Garter Stitch Jacket so far --
This is Attempt Number 3 at the sleeves, Number 1 of which came out when it was obvious that they were at least two inches too long, even after rolling up; Number 2 was ripped back when there was a knot in the cotton that would have entailed a join at the center of the cuff, garter stitch worked sideways, remember, and nowhere to hide woven-in ends. I was obviously not thinking very clearly when I went from a project knitted on US9s in wool held double, to one in fine-gauge cotton on US3s, either.
What I'm Trying to Get My Head Around Today: the "Dickens v. Domesticity" thing. I've noticed a number of bloggers mentioning this lately, the gulf between the life of the mind, as it were, and of home and family in women's lives. (Is is the beginning of the school year? I seem to feel this same thing welling up in me every September, when I drive past the college and the students with their shining morning faces, on my way to the grocery store. And should it be "v." and give a legal, even if I may, "courtly," sense of an intellectual argument, propounded over wine and chicken Marsala, or "versus" and sound like a trashy, no-holds-barred wrestling match?)
It always sounds more than a little poignant to me when women say, "My life began when I met X." I don't mean to disparage this sentiment, which is sweet and nice, which I hope I am myself most of the time. But what does it imply about the years before this event? Isn't that a big part of the Dickens side of an intellectual woman? where does it go? Perhaps my dismay comes from the fact that I met my husband-to-be when I was already in my thirties, and the Domestic side of me had given up hope, and the Dickens part rebelled at the fact that I even labeled it "hope" when I Should Not Need a Man to Make Me Feel Complete. A part of my life began at this point, certainly, and an extremely vivid and fulfilling part it is, to be sure. But I was already fairly solidly established intellectually, even allowing for the fact that there is always something new to be learned -- I'm not the brainiest person I know, not by a long chalk, but the Dickens part was how I defined myself for a long time before I met my X. It's an old argument, of course -- women have been feeling this disparity ever since they started being intellectual. (And we all know how long that's been.) How does one reconcile a career and family, scholarship and housekeeping? Why does it seem that one side must start and the other stop, why does a woman define herself as "before and after," can we possibly have it all? I'm tempted to add "Dickens v. Domesticity" as a category for this blog, it's such an eternal question. (And I love the alliteration.)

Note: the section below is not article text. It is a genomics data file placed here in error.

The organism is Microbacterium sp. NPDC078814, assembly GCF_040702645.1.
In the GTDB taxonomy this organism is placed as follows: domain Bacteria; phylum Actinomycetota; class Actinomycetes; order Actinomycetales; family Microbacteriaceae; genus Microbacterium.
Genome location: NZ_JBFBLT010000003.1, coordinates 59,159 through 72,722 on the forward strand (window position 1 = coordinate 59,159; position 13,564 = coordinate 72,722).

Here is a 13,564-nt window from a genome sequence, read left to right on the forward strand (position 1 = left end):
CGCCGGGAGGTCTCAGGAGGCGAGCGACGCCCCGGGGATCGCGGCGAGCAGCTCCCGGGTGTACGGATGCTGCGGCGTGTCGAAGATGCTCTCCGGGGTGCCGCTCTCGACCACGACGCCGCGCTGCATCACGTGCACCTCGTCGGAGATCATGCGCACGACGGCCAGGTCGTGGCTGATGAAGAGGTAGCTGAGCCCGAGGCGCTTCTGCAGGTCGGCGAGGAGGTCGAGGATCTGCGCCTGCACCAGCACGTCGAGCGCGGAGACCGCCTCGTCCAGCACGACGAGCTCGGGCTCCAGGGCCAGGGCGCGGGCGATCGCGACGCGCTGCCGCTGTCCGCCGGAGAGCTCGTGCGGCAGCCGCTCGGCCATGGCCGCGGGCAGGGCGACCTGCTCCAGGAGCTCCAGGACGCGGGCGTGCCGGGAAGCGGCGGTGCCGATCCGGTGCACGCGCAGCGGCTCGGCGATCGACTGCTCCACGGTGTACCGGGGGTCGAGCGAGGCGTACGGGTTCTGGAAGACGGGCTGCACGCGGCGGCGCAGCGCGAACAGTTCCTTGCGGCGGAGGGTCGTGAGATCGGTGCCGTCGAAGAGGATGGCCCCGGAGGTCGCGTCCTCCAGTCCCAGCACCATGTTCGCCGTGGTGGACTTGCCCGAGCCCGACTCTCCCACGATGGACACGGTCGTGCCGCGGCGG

Sigh (both regretful and amused). My life is a game of Grandmother's Footsteps these days, with the steps backward beginning to outnumber the steps forward. I found my stack of "current" reading yesterday, buried under a mountain of artwork schlepped home from the girls' Hong Kong preschool. I am finding it incredibly frustrating toilet-training a stubborn child, especially when much of what I love so much about her is that she is so strongly and wonderfully her own person. My cookbook shelf is now bigger than my women's studies shelf. Instead of pondering and marveling on the relationship of wool skeins to art, I find myself refereeing the battle between two little girls about who has more Thomas engines in her train.
(No kidding! Look at this --
The skeins have this wonderful organic-ness about them, they seem almost alive, the way that they twist and how the light and variations of color add extra dimensions. They remind me of Michelangelo's slave studies, the way the arms wrap around their heads, the legs that bend and seem to emerge from the rock surrounding them.)
Well, I will close this rant with a misquote from Virginia Woolf -- "I meant to write about knitting, only life came breaking in as usual"!